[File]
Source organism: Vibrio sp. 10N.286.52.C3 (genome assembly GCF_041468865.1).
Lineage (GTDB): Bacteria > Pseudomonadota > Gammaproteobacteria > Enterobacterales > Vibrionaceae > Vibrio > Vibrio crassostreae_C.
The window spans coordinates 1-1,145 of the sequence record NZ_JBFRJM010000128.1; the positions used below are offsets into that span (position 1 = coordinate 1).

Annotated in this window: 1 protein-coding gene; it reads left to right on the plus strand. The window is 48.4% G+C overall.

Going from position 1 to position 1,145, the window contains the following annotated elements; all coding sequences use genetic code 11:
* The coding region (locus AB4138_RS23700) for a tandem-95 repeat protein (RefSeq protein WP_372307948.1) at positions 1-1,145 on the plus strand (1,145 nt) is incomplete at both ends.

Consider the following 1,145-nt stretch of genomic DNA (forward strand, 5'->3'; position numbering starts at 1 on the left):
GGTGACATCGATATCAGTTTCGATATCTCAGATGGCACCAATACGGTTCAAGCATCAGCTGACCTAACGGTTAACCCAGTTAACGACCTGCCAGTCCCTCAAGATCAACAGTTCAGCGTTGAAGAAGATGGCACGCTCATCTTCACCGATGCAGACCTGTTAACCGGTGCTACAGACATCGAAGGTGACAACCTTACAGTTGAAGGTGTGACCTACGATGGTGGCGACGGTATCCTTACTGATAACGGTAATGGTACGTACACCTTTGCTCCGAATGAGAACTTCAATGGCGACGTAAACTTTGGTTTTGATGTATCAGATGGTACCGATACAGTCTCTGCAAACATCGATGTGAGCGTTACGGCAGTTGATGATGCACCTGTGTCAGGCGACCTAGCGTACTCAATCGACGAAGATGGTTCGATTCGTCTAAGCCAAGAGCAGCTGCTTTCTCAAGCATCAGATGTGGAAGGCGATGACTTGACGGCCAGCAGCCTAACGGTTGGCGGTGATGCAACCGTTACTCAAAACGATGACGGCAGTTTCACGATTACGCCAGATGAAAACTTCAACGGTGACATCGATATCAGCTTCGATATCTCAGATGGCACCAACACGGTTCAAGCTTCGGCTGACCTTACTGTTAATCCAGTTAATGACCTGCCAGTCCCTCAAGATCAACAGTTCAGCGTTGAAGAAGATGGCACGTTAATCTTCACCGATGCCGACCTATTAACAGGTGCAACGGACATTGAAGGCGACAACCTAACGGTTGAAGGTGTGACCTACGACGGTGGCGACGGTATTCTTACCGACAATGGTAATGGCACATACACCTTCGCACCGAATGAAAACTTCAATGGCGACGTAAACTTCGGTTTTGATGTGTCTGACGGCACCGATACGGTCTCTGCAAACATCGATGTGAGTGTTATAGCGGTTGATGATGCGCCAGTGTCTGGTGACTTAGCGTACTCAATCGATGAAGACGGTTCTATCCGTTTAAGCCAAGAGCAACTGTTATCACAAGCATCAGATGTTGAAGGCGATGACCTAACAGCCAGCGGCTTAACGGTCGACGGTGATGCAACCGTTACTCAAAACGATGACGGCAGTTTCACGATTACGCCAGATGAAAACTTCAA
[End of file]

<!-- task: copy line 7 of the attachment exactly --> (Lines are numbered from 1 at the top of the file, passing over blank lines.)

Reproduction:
Consider the following 1,145-nt stretch of genomic DNA (forward strand, 5'->3'; position numbering starts at 1 on the left):